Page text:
Cr Reginald James Watson

Cr Reginald James Watson (1960)

As the municipal council elections were due every August, in 1957 Altona residents were again required to go to the polls.  The last three councillors elected in May 1957 were the first to be mandated to seek re-election. One of the independent candidates, who had not been previously successful in May, also decided to stand and this time he aligned himself with the independent team. His name was Reginald James Watson.

Reginald and his wife, Nellie Dorothy Watson (nee Wilson), had moved into the Altona area around the end of World War 2. Since their arrival, they had become very active members in their local community and within organisations beyond its borders.

Reginald James Watson was born in the rural township of Cootamundra, New South Wales, on 11 Mar 1908.  He was the youngest of three children born to James Barnier Watson and Flora Watson (nee Hobourn).  Upon leaving school, Reginald accepted an apprenticeship as an office machine mechanic, completing a three-year course as a fitter and turner at the Sydney Technical College. He was apprenticed to a company in Sydney, Stott & Underwood, where his manager convinced him to join the 21st Australian Field Artillery. This was part of the citizens militia, where he had gained the rank of warrant officer.

By the early 1930s, Reginald had changed companies a few times over, having moved to Adelaide and then Melbourne to work for a company, Stott & Hoare Limited, as their Chief Mechanical Inspector. At this point in his life, he was now living in Footscray where he met and married Nellie Dorothy Wilson in 1935. The couple soon moved to the suburb Camberwell and in 1940, following the outbreak of World War 2, Reginald enlisted with the Royal Australian Air Force. He initially served within the manufacturing area in Mascot, New South Wales, but was later transferred to 81 Fighter Wing, based at Williamtown New South Wales. He was later transferred to 76 Squadron in Townsville, Queensland. It was from here that he was discharged from service on 13 February 1946 at the rank of flight sergeant.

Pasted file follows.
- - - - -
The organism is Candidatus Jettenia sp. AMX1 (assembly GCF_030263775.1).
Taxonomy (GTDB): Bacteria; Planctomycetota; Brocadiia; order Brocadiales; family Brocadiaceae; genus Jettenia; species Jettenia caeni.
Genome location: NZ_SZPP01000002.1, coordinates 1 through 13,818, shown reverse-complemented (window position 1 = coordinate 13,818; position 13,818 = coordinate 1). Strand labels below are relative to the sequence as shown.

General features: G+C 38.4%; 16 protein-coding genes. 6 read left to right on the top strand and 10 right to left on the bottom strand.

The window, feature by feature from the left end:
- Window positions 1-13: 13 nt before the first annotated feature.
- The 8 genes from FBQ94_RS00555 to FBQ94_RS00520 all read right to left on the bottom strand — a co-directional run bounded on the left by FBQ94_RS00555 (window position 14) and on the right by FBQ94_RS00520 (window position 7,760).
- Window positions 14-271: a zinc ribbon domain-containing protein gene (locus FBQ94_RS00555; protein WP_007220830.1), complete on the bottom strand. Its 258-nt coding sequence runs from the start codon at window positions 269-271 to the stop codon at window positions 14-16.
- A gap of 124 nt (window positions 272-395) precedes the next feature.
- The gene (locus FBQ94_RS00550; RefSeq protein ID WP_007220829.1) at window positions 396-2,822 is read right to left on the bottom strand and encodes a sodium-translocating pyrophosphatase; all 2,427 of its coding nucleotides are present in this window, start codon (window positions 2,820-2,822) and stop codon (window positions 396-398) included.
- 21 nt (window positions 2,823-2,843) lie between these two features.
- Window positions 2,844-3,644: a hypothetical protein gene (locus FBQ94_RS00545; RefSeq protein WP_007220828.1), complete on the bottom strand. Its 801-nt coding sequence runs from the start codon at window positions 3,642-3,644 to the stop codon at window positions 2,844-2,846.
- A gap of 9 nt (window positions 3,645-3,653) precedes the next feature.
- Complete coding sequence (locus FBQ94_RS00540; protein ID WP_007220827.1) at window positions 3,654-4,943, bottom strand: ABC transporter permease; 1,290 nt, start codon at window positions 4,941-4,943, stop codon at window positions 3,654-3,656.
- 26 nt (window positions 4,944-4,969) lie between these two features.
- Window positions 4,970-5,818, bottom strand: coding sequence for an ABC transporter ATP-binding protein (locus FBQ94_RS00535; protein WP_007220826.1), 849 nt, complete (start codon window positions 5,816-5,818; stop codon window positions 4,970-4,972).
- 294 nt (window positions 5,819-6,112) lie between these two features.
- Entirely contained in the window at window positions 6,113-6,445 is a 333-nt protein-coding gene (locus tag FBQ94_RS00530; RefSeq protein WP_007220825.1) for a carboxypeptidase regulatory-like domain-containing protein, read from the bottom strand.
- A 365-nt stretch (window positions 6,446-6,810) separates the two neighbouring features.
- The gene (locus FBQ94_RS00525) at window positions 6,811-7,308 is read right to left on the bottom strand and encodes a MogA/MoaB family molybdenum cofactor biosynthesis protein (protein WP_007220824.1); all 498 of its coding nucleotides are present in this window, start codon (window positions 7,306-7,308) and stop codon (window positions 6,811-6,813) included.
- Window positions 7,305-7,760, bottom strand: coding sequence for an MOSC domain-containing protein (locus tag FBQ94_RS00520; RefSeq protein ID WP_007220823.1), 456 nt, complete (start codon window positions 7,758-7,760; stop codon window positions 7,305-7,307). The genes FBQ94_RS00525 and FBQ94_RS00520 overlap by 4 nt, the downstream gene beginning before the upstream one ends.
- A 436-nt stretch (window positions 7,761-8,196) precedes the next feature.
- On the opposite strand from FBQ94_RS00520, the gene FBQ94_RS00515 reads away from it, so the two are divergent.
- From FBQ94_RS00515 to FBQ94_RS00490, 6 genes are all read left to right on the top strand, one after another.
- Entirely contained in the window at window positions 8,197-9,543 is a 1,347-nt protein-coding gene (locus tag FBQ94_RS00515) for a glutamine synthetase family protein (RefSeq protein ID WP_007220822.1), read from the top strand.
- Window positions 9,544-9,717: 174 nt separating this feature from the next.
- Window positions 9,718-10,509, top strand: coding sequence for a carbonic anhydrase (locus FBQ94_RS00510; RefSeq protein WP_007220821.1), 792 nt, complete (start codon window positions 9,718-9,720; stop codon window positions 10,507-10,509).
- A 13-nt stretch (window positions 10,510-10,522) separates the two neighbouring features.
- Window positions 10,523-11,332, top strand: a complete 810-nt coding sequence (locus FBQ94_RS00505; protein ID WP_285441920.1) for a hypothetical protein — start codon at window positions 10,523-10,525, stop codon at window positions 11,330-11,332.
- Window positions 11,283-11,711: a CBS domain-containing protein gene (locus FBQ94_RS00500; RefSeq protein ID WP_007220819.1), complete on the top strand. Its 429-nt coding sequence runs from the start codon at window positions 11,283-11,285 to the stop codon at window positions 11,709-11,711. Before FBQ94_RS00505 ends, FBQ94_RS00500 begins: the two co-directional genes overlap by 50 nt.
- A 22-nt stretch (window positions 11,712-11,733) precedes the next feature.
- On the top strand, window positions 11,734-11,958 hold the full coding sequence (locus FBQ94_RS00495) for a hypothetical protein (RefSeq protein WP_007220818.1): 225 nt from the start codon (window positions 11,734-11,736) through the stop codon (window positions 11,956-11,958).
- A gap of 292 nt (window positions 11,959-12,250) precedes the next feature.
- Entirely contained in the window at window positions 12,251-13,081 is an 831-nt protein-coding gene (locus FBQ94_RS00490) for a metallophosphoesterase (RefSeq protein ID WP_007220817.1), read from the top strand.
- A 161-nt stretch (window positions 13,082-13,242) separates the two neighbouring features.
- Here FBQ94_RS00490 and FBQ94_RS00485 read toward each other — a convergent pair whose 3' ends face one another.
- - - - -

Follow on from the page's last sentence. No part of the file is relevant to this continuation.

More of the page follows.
With his war service completed, Reginald returned to his wife, Nellie, in Melbourne and they soon moved to the western seaside suburb of Seaholme. Here, he emersed himself into community life, firstly joining the newly formed Ratepayers Association. In 1951, he then established and ran the Seaholme Post Office in High Street, just south of the railway station. Outside of his local community, Reginald was also a member of the Australian Education Union and was the Executive Officer for the Lord Somers Boys Camp association.

When Altona finally seceded from the Shire of Werribee, Reginald put his name forward with many others to stand for election to the first shire council. He not only stood as an independent but stood on his own ticket, and whilst he was unsuccessful, he polled considerably well. He must have gained a level of confidence from this because he stood again just three months later alongside other independent candidates such as Catherine McIntyre and Robert Frazer. This time he was successfully elected and served on the Shire of Altona council from August 1957 until August 1960, when he decided not to seek re-election and retire.

Shortly after his term as a councillor, Reginald retired from full time work as well. He and Nellie settled down to retirement in their much-loved suburb of Seaholme, continuing to be very active members of their local community. In December 1997, Nellie passed away at the age of 92 and was interred within the Altona Memorial Park. Just seven months later, Reginald James Watson passed away on 9 July 1998, aged 90, and was buried alongside his wife.


  1. Archives – Altona Laverton Historical Society Inc.
  2. Altona Star – Newspaper
  3. Victorian Electoral Roll
  4. National Archives Australia – RAAF Service Records
  5. Victorian Municipal Directory (1958 & 1960).

Research by:  Graeme Reilly (2022)

Edited by: Adam Virgona (2023)